Digital payments company PayPal raised its earnings outlook after reporting better than expected quarterly results, driven by growth in users and transaction volumes.
The San Jose, California-based company beat Wall Street expectations for both profit and revenue in the second quarter, and raised its full-year adjusted earnings forecast to a range of US$1.80 per share to $1.84 per share, from $1.74 per share to $1.79 per share.
PayPal shares rose 2.9 per cent to $60.50 in after-hours trading.
Since separating from eBay in 2015, PayPal has been signing more partnerships and making acquisitions in a bid to gain an edge over rivals in the highly competitive digital payments market.
The chief executive Dan Schulman pointed to efforts PayPal has made to improve the customer experience, especially on mobile devices, and deals it has inked with the Chinese digital services provider Baidu and Bank of America to expand its customer base.
This month PayPal also struck deals with JP Morgan and Apple.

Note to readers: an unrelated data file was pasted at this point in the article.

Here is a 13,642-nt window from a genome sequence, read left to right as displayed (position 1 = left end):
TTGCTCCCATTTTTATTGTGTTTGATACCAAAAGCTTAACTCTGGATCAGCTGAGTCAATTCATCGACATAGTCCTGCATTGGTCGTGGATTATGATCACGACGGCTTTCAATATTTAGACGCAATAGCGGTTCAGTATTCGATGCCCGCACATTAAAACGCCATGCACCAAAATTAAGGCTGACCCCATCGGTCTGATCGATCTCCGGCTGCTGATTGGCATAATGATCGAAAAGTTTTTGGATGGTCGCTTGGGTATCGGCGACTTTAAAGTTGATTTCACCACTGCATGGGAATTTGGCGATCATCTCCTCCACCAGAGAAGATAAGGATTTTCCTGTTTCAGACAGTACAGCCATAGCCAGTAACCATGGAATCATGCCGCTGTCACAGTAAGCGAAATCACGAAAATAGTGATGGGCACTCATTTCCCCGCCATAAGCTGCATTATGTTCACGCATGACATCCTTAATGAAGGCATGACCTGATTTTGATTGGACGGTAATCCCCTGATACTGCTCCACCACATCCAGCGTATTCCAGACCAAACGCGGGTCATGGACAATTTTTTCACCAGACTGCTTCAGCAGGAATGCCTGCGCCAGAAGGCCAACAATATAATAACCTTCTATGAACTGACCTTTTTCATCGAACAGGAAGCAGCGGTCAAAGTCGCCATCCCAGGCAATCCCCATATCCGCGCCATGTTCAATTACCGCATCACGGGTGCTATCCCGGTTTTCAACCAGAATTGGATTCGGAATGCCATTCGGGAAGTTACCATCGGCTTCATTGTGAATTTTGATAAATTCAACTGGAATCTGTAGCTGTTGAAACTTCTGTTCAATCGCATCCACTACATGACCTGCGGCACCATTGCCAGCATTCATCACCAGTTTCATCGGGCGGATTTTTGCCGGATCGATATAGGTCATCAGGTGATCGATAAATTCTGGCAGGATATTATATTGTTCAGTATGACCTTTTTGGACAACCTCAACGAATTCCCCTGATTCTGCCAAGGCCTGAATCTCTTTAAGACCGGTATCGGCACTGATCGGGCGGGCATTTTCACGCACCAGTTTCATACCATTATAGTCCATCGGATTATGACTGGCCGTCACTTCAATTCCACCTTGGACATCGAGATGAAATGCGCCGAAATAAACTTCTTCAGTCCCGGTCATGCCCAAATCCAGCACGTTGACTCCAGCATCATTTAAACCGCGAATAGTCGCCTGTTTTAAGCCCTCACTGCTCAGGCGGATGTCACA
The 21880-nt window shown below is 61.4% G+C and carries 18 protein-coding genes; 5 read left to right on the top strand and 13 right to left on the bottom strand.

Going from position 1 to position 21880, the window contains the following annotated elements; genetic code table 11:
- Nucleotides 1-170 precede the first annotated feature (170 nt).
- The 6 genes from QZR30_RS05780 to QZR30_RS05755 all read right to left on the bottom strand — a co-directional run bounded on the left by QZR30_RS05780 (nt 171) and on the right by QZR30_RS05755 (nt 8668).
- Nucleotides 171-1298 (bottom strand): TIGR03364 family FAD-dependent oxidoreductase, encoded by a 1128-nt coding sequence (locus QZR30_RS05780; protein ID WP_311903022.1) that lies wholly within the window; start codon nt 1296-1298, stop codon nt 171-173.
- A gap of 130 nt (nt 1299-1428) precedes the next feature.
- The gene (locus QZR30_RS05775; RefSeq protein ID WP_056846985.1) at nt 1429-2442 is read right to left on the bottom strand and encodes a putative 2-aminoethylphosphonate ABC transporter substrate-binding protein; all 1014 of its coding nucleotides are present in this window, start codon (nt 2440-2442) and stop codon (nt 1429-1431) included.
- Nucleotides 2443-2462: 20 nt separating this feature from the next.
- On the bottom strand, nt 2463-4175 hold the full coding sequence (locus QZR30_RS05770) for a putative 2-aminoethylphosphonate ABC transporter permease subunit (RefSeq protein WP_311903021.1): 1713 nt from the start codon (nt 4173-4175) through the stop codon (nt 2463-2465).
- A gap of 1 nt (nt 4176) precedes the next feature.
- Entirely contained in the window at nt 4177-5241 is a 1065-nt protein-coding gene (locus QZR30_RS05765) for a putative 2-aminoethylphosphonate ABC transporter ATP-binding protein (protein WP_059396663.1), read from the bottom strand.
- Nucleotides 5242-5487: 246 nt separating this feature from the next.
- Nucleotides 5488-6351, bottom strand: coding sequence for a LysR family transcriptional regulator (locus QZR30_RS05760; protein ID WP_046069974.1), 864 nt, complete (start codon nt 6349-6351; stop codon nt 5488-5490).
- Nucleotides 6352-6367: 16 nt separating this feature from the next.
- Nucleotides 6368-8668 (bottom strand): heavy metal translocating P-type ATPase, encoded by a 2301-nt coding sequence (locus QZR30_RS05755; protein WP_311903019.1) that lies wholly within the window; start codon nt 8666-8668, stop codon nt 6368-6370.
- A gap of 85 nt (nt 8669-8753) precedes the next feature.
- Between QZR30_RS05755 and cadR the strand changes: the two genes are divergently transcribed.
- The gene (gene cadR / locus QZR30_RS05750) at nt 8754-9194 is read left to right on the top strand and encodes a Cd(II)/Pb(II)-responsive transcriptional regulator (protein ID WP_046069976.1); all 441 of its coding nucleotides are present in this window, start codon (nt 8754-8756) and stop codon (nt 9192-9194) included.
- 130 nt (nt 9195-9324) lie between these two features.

The company added 6.5 million accounts in the second quarter, up 80 per cent from the year-ago period. It was the highest quarterly growth in three years.
The company processed $1.8 billion in total payment volumes, up 23 per cent from the second quarter of 2016. Mobile payments rose 50 per cent to about $36bn.
Volumes at Venmo, PayPal's mobile peer-to-peer payments app popular with younger consumers, more than doubled to $8bn.
The company is trying to leverage the app more, by allowing shoppers to use Venmo to pay at U.S. merchants who process payments through PayPal.
PayPal is maintaining a goal to get customers to use its service twice a week, on average, something Mr Schulman said is "within our reach".
For the second quarter, it reported adjusted earnings of 46 cents per share, above the average analyst estimate of 43 cents, according to Reuters.
Revenue rose 18.3 per cent to $3.14bn, beating analysts' average estimate of $3.09bn.